By Ryan McGreal
Published October 26, 2006
In a recent softball interview with Scott Hennen, a conservative talk radio host, US Vice President Dick Cheney explained why the United States must resist the efforts of terrorists to influence the upcoming Congressional election:
I think [the terrorists are] very much aware of our political calendar here, I really do. And when you see the kinds of things that happened this year, for example, when the Democratic Party in Connecticut purged Joe Lieberman, in effect, drummed him out of the party on the grounds that he had supported the President in the global war on terror, that sends a message to the terrorists overseas that their basic strategy of trying to break the will of the American people may, in fact, work.
Osama bin Laden has talked about it. He believes firmly that we don't have the stomach for the fight long-term, that if you kill enough Americans you can change American policy.
Well, yes - that is the whole point of terrorism. What's missing from Cheney's explanation is the context in which terrorism occurs. When a nominally liberal, democratic country invades and occupies other countries, as the US has done many times either directly or covertly over the past century, terrorists use the only leverage they have, which is to try to raise the cost of occupation until voters are no longer willing to keep paying.
The humane, sensible answer, of course, is not to "stay the course" indefinitely while the terrorists gain traction, sympathy, and support, but to stop invading and occupying other countries, to withdraw existing occupations, and to start respecting international borders.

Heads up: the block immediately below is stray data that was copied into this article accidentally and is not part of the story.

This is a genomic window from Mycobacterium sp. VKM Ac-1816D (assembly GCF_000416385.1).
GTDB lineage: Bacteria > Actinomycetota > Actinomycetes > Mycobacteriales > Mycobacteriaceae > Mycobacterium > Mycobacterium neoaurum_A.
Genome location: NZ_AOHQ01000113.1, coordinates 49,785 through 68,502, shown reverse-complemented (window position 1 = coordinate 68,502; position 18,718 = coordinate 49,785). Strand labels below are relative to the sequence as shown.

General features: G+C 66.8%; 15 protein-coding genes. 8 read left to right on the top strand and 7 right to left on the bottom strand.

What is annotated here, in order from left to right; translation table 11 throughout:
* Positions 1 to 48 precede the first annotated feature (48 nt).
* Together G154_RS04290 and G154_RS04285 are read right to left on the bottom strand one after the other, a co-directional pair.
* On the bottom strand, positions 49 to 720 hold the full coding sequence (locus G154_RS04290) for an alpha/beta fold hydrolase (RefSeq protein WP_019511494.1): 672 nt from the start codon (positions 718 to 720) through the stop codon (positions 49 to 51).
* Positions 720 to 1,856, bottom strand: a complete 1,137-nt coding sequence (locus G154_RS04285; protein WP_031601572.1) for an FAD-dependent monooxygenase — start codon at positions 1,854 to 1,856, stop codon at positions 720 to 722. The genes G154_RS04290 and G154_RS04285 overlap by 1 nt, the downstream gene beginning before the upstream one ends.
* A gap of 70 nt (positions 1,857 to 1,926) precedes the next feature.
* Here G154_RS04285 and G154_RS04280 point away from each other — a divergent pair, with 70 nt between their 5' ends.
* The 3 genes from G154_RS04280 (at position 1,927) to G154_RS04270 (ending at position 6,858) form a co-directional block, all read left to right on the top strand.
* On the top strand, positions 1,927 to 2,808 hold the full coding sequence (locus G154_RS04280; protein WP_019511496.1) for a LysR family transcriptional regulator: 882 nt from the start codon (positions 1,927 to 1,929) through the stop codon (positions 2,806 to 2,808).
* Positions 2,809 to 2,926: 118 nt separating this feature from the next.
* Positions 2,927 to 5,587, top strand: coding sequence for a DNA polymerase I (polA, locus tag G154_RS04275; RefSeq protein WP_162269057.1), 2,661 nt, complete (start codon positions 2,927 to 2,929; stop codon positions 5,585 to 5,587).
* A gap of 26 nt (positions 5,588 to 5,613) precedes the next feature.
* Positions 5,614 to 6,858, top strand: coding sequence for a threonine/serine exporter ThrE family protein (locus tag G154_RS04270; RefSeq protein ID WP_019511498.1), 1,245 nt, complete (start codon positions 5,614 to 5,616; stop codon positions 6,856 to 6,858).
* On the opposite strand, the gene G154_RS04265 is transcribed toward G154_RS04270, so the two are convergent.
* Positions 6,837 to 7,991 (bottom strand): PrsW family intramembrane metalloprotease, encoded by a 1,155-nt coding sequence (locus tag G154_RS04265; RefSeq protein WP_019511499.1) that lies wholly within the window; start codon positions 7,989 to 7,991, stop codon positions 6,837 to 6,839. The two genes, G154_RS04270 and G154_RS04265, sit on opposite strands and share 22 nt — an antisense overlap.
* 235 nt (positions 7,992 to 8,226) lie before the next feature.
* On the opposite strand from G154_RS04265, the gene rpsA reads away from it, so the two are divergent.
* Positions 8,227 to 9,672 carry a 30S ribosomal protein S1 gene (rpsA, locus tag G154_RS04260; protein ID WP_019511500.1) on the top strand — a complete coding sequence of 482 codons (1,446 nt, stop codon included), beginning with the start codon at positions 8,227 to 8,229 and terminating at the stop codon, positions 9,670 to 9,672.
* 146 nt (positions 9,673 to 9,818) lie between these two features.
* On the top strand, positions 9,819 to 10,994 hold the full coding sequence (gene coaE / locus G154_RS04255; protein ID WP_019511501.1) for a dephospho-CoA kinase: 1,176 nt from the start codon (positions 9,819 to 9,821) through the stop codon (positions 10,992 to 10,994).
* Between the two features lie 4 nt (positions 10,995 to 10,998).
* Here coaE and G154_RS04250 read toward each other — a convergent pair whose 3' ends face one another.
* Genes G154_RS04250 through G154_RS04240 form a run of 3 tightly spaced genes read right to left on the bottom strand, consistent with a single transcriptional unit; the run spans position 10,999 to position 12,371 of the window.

Cheney claims this will teach bin Laden that terrorism works, but that's nonsense. Bin Laden already knows terrorism works - he's seen it work in Ireland, in South Africa, in Algeria, in Afghanistan (when terrorism against the occupying foreign power was actually organized, funded, and supported by the US government), and elsewhere.
The other big question, of course, is what bin Laden wants: does he want to annihilate the United States, or does he simply want the US to get out of Saudi Arabia, Palestine (via US proxy Israel), Afghanistan, and Iraq?
History and bin Laden's own words suggest he wants the latter, not the former. When the provocation that leads some people to become terrorists ends, those people cease being terrorists. Often, like the IRA, ANC, and Hamas, they enter civil politics. (Note: this is a Good Thing.)
This, of course, would require the US to admit that much of its foreign policy for many decades - under Democratic and Republican governments alike - has been illegal, unethical, inhumane, and unfair. Doing that would do more to restore the world's opinion of the US, drain support for terrorists, and make Americans safer at home and abroad, than any amount of "counter-terrorism".